The species was first described by Hope in 1840, originally as Oestrus rhinocerontis.

Species name synonyms are:

  • pavesii (described as Spathicera pavesii by Corti, 1895)
  • meruensis (described as Spathicera meruensis by Sjostedt, 1908)

The genus name, Gyrostigma was given by Brauer (1885) when he described Gyrostigma sumatrensis.


The larvae of Gyrostigma rhinocerontis vary in colour from dirty-white through pink to yellow, darkening as they age, with mature larvae having irregular dark brown markings.

All larvae have 12 segments and the third to eleventh segments of the mature third instar possess bands with 3–4 rows of impressive spines.

The 3 slits in the posterior breathing spiracles of the third instar larva are long and tortuous, distinguishing them from larvae of the other 2 species of Gyrostigma, which have less tortuous slits.

Male and female adults have a very similar morphology, with:

  • red/orange to dark brown head
  • dark brown to black thorax with a lighter median strip of variable width
  • abdomen, similar in colour to the thorax, with a lighter, reddish tip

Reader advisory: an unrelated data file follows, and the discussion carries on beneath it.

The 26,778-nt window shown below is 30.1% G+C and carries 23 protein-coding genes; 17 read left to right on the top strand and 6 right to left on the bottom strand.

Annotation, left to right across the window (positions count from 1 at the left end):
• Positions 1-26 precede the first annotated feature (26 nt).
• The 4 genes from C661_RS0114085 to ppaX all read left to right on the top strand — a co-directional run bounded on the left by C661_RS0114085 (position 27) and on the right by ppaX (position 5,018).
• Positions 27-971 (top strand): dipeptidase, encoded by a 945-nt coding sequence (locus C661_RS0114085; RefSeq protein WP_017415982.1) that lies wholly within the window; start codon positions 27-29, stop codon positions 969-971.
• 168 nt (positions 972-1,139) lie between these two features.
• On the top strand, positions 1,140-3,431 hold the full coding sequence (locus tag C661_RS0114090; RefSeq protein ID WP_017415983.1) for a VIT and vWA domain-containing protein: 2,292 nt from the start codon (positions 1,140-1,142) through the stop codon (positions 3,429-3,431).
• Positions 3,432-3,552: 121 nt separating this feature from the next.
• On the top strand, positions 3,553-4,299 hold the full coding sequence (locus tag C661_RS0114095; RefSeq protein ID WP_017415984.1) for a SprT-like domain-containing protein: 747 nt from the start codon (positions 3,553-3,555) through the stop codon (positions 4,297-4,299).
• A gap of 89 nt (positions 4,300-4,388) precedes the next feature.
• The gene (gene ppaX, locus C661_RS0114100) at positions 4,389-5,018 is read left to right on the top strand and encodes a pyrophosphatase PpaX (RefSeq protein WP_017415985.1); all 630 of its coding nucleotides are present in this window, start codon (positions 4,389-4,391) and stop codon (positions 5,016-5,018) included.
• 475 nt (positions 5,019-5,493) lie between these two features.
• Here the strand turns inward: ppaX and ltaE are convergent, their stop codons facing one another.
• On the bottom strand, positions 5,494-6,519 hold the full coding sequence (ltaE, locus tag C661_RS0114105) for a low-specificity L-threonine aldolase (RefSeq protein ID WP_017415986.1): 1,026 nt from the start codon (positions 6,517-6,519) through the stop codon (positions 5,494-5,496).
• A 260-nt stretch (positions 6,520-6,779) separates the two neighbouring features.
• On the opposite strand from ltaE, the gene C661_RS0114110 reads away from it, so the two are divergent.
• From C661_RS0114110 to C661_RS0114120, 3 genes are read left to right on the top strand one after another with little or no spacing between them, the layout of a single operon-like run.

• wings that are shaded dark brown to black and are long, so that if folded they would reach beyond the tip of the abdomen
  • legs that are long and slender and a reddish/orange colour

The adults resemble large spider wasps (Pompilidae; Hymenoptera) and have a noisy flight.


There are 2 other species in the genus, Gyrostigma conjungens (Africa) and Gyrostigma sumatrensis (Sumatra). Both are extremely rare if not extinct, and:

  • Gyrostigma conjungens was last seen in 1961
  • Gyrostigma sumatrensis has only been recorded once, in 1884, as larvae recovered from an Asiatic 2-horned or Sumatran rhinoceros (Dicerorhinus sumatrensis) in the Zoological Gardens of Hamburg - the adult of Gyrostigma sumatrensis is unknown
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